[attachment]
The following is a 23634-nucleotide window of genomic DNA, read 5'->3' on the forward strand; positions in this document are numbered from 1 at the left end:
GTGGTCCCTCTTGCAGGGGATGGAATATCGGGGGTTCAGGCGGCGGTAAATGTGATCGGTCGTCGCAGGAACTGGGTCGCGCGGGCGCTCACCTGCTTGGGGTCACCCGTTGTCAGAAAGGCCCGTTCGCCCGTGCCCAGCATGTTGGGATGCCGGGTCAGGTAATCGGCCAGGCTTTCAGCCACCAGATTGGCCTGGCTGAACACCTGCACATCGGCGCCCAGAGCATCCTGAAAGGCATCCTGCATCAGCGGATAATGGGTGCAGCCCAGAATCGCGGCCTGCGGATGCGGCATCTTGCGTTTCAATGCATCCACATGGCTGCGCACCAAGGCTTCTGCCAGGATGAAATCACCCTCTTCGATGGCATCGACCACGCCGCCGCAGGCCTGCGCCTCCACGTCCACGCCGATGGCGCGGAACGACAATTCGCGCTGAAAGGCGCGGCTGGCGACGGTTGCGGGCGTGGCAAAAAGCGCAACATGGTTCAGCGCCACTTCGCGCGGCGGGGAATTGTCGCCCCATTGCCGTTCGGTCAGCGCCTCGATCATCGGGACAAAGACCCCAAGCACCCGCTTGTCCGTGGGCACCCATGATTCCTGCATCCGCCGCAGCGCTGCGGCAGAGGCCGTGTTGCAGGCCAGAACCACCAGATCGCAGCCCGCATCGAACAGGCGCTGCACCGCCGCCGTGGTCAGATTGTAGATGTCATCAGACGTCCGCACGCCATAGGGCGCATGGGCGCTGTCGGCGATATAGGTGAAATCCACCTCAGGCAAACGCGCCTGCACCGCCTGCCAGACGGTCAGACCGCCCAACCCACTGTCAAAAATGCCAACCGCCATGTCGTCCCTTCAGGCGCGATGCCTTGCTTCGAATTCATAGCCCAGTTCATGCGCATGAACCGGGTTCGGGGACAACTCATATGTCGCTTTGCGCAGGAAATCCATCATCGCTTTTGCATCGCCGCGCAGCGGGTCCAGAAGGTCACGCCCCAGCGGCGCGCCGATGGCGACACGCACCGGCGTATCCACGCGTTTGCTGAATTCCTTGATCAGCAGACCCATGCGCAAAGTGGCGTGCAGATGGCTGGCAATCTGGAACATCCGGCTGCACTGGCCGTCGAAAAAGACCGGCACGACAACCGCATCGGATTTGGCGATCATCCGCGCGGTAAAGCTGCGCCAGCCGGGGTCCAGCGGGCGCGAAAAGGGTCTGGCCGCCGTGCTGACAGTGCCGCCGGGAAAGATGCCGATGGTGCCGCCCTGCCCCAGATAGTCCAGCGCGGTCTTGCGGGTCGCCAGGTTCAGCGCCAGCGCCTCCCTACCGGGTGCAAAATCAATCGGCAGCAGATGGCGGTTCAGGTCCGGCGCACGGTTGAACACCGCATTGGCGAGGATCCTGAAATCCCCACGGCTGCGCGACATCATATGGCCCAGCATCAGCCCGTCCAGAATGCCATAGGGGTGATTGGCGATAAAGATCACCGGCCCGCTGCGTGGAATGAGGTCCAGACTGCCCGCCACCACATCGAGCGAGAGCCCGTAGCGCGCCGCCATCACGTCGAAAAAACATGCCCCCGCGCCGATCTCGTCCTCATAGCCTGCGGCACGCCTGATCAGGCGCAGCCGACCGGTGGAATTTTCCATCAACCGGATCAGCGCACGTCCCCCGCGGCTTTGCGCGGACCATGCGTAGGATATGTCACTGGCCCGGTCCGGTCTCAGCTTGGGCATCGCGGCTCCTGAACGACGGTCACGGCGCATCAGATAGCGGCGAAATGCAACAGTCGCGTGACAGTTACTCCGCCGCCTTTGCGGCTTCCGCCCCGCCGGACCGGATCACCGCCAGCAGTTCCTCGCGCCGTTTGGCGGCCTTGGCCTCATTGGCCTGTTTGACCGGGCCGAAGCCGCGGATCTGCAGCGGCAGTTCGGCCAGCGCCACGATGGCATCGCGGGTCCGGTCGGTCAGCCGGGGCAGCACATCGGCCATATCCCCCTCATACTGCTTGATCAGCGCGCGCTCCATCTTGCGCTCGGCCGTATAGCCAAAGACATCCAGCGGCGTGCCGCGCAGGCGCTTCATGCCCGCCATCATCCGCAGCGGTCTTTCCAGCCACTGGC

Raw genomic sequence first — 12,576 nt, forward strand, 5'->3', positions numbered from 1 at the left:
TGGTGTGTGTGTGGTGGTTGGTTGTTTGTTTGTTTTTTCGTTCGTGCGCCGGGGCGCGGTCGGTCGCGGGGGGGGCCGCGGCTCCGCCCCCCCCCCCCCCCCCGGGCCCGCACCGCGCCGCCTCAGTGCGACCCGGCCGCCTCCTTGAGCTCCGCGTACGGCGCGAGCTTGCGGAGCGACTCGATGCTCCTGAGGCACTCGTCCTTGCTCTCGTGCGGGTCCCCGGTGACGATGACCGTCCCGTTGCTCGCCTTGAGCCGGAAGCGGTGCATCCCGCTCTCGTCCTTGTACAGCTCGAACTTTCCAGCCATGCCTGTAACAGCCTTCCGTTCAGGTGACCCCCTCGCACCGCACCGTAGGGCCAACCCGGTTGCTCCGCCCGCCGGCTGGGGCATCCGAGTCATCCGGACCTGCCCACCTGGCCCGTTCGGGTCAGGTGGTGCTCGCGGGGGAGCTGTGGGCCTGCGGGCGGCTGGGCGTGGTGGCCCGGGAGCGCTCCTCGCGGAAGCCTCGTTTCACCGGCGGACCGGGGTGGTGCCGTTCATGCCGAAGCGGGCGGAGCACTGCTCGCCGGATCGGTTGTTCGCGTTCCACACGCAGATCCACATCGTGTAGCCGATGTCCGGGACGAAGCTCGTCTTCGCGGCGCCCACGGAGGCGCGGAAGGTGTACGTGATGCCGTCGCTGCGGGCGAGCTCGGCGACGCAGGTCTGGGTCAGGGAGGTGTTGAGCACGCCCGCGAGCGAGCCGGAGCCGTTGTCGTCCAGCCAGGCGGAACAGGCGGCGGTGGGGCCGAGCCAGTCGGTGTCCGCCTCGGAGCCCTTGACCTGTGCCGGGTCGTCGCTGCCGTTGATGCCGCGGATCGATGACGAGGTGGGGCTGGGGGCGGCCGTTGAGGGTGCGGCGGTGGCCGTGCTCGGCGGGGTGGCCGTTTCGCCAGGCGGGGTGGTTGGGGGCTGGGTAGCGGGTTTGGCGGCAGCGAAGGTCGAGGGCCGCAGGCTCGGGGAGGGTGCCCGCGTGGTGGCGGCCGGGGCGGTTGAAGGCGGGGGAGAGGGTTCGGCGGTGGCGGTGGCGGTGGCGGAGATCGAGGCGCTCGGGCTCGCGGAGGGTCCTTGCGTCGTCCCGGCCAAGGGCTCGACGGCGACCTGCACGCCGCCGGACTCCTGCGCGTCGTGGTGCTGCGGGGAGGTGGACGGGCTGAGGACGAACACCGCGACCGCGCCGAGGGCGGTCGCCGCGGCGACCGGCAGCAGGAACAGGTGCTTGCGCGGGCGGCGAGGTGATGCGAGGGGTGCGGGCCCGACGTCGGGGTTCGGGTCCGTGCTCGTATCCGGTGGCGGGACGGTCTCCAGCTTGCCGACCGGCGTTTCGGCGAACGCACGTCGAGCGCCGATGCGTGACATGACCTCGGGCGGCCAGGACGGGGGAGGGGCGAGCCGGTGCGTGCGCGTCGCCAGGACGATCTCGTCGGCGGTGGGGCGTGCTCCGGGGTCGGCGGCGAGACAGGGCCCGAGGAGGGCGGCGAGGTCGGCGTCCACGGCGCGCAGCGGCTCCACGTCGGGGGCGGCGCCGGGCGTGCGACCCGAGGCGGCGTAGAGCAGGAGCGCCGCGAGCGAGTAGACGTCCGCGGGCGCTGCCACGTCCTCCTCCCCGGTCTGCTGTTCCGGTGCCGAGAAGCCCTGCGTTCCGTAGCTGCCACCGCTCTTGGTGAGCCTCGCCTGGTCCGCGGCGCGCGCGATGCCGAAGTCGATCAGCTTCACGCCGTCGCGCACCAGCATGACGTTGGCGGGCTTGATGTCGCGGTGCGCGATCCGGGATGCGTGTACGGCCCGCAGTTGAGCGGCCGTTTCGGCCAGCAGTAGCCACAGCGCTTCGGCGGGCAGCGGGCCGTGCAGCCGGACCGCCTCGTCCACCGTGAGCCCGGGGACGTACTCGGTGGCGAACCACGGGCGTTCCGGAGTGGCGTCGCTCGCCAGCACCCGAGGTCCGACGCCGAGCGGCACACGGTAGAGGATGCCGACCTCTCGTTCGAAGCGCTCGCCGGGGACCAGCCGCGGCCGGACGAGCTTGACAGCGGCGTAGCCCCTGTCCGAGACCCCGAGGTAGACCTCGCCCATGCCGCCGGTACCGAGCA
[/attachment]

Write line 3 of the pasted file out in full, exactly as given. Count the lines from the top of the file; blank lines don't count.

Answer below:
Raw genomic sequence first — 12,576 nt, forward strand, 5'->3', positions numbered from 1 at the left: